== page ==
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DUFFY v. MONONGAHELA CONNECTING RAILROAD COMPANY (06/24/52)

June 24, 1952

DUFFY
v.
THE MONONGAHELA CONNECTING RAILROAD COMPANY, APPELLANT



Appeal, No. 118, March T., 1952, from judgment of Court of Common Pleas of Allegheny County, July T., 1949, No. 1477, in case of Thomas J. Duffy v. The Monongahela Connecting Railroad Company. Judgment, as modified, affirmed.

COUNSEL

J. N. Poffinberger, Jr., with him Kirkpatrick, Pomeroy, Lockhart & Johnson, for appellant.

James P. McArdle, for appellee.

Before Drew, C.j., Stearne, Jones, Bell, Chidsey and Musmanno, JJ.

Author: Bell

[ 371 Pa. Page 362]

OPINION BY MR. JUSTICE BELL

Plaintiff brought an action in trespass for personal injuries under the Federal Employers' Liability Act, Act of April 22, 1908, c. 149; 35 Stat. 65; 45 U.S.C.A. 51, as amended.

Plaintiff, 54 years of age, was employed as a conductor by the defendant, a carrier in interstate commerce. While he was engaged in his work he fell from the ladder of a railroad car to the ground -- a distance of five feet. As a result of the fall he sustained a sprain of his lower back and abrasions and contusions of his right thigh. His thigh was completely healed in ten days. The jury returned a verdict for plaintiff in the amount of $20,000.00, which was reduced by the trial Court to $14,000.00. Defendant, conceding its negligence, appeals solely on the ground that the verdict as reduced by the Court below is still excessive.

[ 371 Pa. Page 363]

The rule applicable to the question here involved is thus stated in Brown v. Paxton, 332 Pa. 260, 264, 2 A.2d 729: "... A judgment will be reversed or modified on appeal because of an exorbitant verdict only where it is so excessive as to shock our sense of justice, and the impropriety of permitting it to stand is so manifest as to show an abuse of discretion on the part of the court below in refusing to set it aside: Scott v. American Exp. Co., 257 Pa. 25; Gail v. Phila., 273 Pa. 275; Goldman v. Mitchell-Flectcher Co., 285 Pa. 116; King v. Equitable Gas Co., 307 Pa. 287."

In order to determine whether this verdict is greatly excessive, it is necessary to examine the nature and the extent of the injuries suffered by the plaintiff, the wages he lost as well as the wages he will likely los by reason of loss of earning power, his reasonably necessary expenses, and his pain and suffering -- provided, of course, that these resulted from his fall: Kmiotek v. Anast, 350 Pa. 593, 39 A.2d 923.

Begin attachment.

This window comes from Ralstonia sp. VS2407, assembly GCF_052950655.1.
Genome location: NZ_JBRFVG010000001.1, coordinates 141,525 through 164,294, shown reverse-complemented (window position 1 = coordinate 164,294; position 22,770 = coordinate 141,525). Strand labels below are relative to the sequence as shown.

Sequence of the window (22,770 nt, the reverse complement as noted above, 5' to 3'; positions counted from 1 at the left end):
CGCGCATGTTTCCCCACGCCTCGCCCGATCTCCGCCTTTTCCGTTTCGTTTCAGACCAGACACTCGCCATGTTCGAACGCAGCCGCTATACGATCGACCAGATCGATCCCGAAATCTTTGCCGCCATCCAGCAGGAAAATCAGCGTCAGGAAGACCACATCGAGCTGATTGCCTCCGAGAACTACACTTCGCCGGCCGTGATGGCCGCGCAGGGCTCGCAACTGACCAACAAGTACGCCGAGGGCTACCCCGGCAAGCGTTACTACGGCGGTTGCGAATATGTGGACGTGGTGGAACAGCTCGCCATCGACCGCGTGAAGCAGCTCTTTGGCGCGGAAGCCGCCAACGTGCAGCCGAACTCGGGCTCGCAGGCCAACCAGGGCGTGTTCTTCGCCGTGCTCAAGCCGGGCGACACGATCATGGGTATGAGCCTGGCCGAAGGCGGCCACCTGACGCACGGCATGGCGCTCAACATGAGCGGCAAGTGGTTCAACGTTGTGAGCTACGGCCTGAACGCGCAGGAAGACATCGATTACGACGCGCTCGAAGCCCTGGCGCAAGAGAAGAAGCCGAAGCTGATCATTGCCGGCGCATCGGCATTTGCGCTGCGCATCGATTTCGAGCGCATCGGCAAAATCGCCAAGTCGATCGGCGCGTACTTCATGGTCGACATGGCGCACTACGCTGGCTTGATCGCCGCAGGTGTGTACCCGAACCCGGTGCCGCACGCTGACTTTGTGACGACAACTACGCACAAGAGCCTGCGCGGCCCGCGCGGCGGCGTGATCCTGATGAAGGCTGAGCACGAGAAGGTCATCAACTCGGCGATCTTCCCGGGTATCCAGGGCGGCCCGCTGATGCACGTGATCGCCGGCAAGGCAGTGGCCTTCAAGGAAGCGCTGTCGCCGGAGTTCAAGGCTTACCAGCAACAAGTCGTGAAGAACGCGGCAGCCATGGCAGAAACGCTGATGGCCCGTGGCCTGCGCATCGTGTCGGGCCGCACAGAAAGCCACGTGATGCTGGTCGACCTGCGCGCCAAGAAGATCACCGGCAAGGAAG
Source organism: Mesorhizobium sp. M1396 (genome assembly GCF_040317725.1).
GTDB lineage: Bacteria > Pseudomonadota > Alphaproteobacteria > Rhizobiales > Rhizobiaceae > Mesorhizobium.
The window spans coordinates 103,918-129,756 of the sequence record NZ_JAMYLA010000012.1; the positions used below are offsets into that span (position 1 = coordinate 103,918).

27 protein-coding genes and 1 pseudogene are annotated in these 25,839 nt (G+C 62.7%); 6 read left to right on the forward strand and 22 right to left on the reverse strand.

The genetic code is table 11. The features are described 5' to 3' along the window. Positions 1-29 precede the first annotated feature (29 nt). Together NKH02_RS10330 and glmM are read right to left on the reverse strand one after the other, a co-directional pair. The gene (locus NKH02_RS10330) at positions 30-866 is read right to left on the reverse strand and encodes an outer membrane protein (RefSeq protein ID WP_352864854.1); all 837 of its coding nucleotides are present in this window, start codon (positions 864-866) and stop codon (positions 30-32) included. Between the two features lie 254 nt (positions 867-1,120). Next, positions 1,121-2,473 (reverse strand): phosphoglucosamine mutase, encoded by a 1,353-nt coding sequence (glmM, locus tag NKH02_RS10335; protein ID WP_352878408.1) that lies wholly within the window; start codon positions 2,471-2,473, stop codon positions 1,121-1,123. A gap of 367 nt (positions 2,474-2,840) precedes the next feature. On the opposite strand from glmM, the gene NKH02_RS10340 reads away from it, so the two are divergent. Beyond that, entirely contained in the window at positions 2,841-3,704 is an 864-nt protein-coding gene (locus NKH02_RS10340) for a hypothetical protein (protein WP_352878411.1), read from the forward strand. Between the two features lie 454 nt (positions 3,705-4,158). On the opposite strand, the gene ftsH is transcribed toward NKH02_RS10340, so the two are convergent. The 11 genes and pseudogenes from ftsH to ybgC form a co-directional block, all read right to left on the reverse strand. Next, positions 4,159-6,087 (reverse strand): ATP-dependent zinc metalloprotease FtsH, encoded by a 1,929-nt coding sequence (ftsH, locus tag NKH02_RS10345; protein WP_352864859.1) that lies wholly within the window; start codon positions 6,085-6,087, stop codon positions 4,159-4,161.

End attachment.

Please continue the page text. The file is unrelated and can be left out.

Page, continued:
Plaintiff fell from the defendant's car on November 27, 1948. He was taken to the hospital and then returned to his home. He was then X-rayed and thereafter saw the doctors a number of times for observation, advice or treatment. The only treatment which the doctors prescribed was hot applications and massage to his back. As a result of his injury he was absent from work until January 10, 1949, a period of 45 days. He testified that thereafter there were days when he would be unable to work. He had no medical expenses. The parties have stipulated that the earnings lost by the plaintiff as a result of his injuries amounted to $1,000.00. Two of the three doctors testified that there was still tenderness and some slight muscle spasm in the lower back, and that plaintiff had objective evidence of a sprain of this area. The evidence was conflicting as to whether this back condition was permanent, and

[ 371 Pa. Page 364]

    whether it came from arthritis or partly from arthritis and partly from the injury. There was no evidence whether the arthritic condition was present before his injury.

Plaintiff has full range of motion of his arms and legs but complains of pain upon full flexion and extension. With reference to his sprained back, plaintiff's own testimony is illuminating. When he was having his thigh bandaged several days after the accident, he complained to the doctor about his back: "I thought it was bothering me, which it was at the time, and I complained to him about it and he examined it and he says he didn't think there was anything wrong.... He told me to put hot applications on it and rub it." Plaintiff testified that his back still gives him pain at times, especially when bending or lifting, and quite often the thigh gets sort of numb. Plaintiff also testified that he was not able to perform his work as readily as before the accident, and that he can't throw a switch like he used to, or help his wife around the home as he did before his injury. A witness for the defendant testified that plaintiff ...


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